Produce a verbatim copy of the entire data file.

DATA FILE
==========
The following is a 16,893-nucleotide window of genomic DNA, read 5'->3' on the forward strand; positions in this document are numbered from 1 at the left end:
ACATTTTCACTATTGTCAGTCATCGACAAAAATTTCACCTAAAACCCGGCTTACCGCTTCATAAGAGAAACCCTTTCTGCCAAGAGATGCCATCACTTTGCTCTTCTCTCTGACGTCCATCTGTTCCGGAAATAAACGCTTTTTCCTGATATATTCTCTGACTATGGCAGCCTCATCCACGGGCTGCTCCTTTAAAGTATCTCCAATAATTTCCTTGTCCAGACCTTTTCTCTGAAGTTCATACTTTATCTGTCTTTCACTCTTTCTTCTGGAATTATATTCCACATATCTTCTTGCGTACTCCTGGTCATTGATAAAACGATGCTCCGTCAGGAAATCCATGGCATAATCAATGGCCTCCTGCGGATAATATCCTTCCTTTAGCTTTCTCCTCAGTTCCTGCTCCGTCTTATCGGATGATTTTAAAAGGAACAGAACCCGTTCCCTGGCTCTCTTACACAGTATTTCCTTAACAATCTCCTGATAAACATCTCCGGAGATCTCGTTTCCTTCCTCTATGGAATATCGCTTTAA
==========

The following is a 16,893-nucleotide window of genomic DNA, read 5'->3' on the forward strand; positions in this document are numbered from 1 at the left end:
ACATTTTCACTATTGTCAGTCATCGACAAAAATTTCACCTAAAACCCGGCTTACCGCTTCATAAGAGAAACCCTTTCTGCCAAGAGATGCCATCACTTTGCTCTTCTCTCTGACGTCCATCTGTTCCGGAAATAAACGCTTTTTCCTGATATATTCTCTGACTATGGCAGCCTCATCCACGGGCTGCTCCTTTAAAGTATCTCCAATAATTTCCTTGTCCAGACCTTTTCTCTGAAGTTCATACTTTATCTGTCTTTCACTCTTTCTTCTGGAATTATATTCCACATATCTTCTTGCGTACTCCTGGTCATTGATAAAACGATGCTCCGTCAGGAAATCCATGGCATAATCAATGGCCTCCTGCGGATAATATCCTTCCTTTAGCTTTCTCCTCAGTTCCTGCTCCGTCTTATCGGATGATTTTAAAAGGAACAGAACCCGTTCCCTGGCTCTCTTACACAGTATTTCCTTAACAATCTCCTGATAAACATCTCCGGAGATCTCGTTTCCTTCCTCTATGGAATATCGCTTTAA